What’s life like on the beach?
El Union’s Kiddo Cosio on what he’s learned since leaving the city life
Apr 4, 2017
April 7, 2015. San Juan, La Union, golden hour.
A boy cries because a jellyfish stung him. A little girl, in her tiny yellow bikini, frolics around the shoreline. A young woman sitting on a blanket, cuddling her baby, comforts the crying boy. She then turns to the little girl to make conversation about cute-cumbers. And the young man beside the woman, whose life is stirred by the current around him, turns to me and says, “This is what we literally do. It’s not that exciting but it’ll do.”
It has been two years since Kiddo Cosio and his wife Amy moved to La Union. “It is better,” he tells me; no regrets on leaving the city life behind. “I get to spend time every day playing with my children, surfing, watching sunsets, teaching the little ones to swim, or taking walks on the beach.”
“Water is such a wonderful object lesson for life: teaching us flow, the importance of being in tune with the elements around us, the importance of washing oneself clean of the stuff of life, and starting fresh.” Kiddo Cosio
Looking back at his past city life, Cosio tells me that he has always been drawn to the water. “I’ve always lived in big cities. But my fondest childhood memories are of short boat trips with my family around the Hong Kong islands, where we lived when I was a kid.” The place they had lived in overlooked the busy harbor. “[It] further fueled this romance with the sea,” he recalls. It wasn’t long before he answered its call. “I took up surfing, and traveling to surf was how Amy and I dated.” Both had been regularly taking trips to La Union, and it was in 2013 that staying there became a full-time arrangement. They got married, and when they had kids, moving to the beach was the only way they could sustain their ocean-loving lifestyle.
I was expecting a lot of idleness in Cosio’s life but it’s quite the contrary. Apart from family life, he also runs a business, the famed El Union coffee shop that serves specialty-grade coffee. The shop keeps life interesting as coffee makes way for conversations with visitors and introduces him (and even his wife and kids who hang out there by midday) to people from the city and other parts of the world. “Meeting a diverse mix of travelers on an almost daily basis has given me an even greater appreciation for people and how they go through life in their unique ways. It’s humbling to be reminded regularly that you are not the center of the universe, much less the world,” he says. I also became curious about how their day progresses, but he assures me that life by the sea could be just as predictable as it is in the city. “Truth be told, our family’s life [here] is more of a routine than wild Manila. But it is a good and healthy one that involves work, family time, recreation, and social life. It’s quite balanced. I know that one can achieve balance in the city; but it’s a lot less simple and a lot more expensive to do so.”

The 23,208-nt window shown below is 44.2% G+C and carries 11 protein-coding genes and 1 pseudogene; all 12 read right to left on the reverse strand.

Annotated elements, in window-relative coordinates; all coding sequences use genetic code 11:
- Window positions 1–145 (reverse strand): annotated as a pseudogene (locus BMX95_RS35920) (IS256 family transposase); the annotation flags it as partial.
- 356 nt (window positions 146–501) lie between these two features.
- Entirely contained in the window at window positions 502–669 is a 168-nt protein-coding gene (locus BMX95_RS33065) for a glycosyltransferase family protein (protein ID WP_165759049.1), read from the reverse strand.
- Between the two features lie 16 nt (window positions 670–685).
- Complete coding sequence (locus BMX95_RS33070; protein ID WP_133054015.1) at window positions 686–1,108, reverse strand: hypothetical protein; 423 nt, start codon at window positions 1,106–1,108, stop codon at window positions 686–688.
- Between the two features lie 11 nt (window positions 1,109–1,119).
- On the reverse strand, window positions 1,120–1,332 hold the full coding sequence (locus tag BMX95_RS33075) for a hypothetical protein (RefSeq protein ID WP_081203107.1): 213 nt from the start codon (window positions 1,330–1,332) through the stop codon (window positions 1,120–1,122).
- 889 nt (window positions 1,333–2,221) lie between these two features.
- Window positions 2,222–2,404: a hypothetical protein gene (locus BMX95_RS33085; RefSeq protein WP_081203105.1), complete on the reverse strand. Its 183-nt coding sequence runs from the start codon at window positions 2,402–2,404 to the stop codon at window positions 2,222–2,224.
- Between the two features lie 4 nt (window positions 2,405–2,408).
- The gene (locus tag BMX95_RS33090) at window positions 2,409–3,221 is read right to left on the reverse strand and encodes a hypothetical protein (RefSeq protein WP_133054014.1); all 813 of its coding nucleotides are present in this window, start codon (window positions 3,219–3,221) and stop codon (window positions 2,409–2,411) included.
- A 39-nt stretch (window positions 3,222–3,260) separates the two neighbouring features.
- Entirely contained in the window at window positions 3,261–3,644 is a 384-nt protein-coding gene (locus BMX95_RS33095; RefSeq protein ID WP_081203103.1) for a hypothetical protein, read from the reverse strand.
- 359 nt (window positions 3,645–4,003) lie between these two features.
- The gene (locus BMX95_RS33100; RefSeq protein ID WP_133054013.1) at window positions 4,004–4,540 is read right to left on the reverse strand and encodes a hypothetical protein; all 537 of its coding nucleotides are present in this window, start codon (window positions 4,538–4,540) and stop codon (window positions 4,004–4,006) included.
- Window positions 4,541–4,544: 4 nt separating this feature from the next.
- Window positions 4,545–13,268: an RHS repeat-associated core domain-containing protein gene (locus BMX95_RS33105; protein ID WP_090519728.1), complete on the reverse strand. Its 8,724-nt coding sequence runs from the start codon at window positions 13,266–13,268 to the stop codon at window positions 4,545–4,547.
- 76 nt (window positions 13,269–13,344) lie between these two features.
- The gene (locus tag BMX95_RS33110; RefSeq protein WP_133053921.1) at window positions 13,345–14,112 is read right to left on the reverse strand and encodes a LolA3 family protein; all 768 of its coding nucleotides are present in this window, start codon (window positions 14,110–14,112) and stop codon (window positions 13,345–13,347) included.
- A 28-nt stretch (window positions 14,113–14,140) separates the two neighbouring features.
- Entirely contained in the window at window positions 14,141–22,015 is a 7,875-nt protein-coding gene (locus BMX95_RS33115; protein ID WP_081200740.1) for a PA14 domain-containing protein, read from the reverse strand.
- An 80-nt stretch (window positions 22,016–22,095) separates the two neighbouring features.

“Meeting a diverse mix of travelers on an almost daily basis has given me an even greater appreciation for people and how they go through life in their unique ways. It’s humbling to be reminded regularly that you are not the center of the universe, much less the world.” Kiddo Cosio
Unlike me who settles for meditation in the four corners of my room by sunrise, Cosio is up by dawn checking if he can lock in a good surf session before work and family come calling. “Living by the water means that I have an outlet for my energy. Same goes for my entire family. Water is such a wonderful object lesson for life: teaching us flow, the importance of being in tune with the elements around us, the importance of washing oneself clean of the stuff of life, and starting fresh,” he muses. By nightfall, he and his wife read books to the kids. Some nights, they’re out hanging at the town’s hip hostel Flotsam & Jetsam. “There, we play music, hang out with travelers and friends from Manila.” Kind of like the night we were having. “It bears mentioning that our life is not always as idyllic as it may sound. We have late nights when the kids refuse to calm down and sleep.”
His wife shares that they are very hands-on with the kids and do not have helpers by choice. “All my energy is for the kids and I know some day it will pay off,” she says. Cosio adds that their house is often a mess: spilled milk, a naked toddler peeing off the staircase and onto the laundry down below, crushed cookies scattered amid a sea of toys. “It is a beautiful mess—the evidence of creative energy, rather than destructive force. Kids are kids, and we are not ashamed to be authentic about that. We are not apologetic for their wildness,” he says.
April 10, 2015. Manila, my room, 6:41 a.m.
I still think about the Cosio family and what it would be like for me to live away from the city for a while. Will I be able to do it? A question that haunts me since the day we met. I recall him saying how simple life is: “The beach is always a good idea—whether our day was fun and the kids were manageable, or whether it was a day of toddler tantrums and stress, we always go to the beach.” I close my eyes and imagine the shoreline, and then I drift for a while in the middle of the water before I get ready for work. And like the image of the sea I am in, I hear Cosio say, “Nothing in life is static.” An assurance of change to come.
This story was originally published in Northern Living, May 2015.
Climate change is a racist and classist crisis—and it’s the youth who will inherit it
Why do cosmetic brands find it difficult to set up refilling stations?
For Biodiversity Day, Lacoste is replacing its crocodile insignia with 10 new endangered species
Good news: Arroceros Forest Park and Manila Zoo are safe (for now)
It’s official: Revival of mandatory ROTC approved on final reading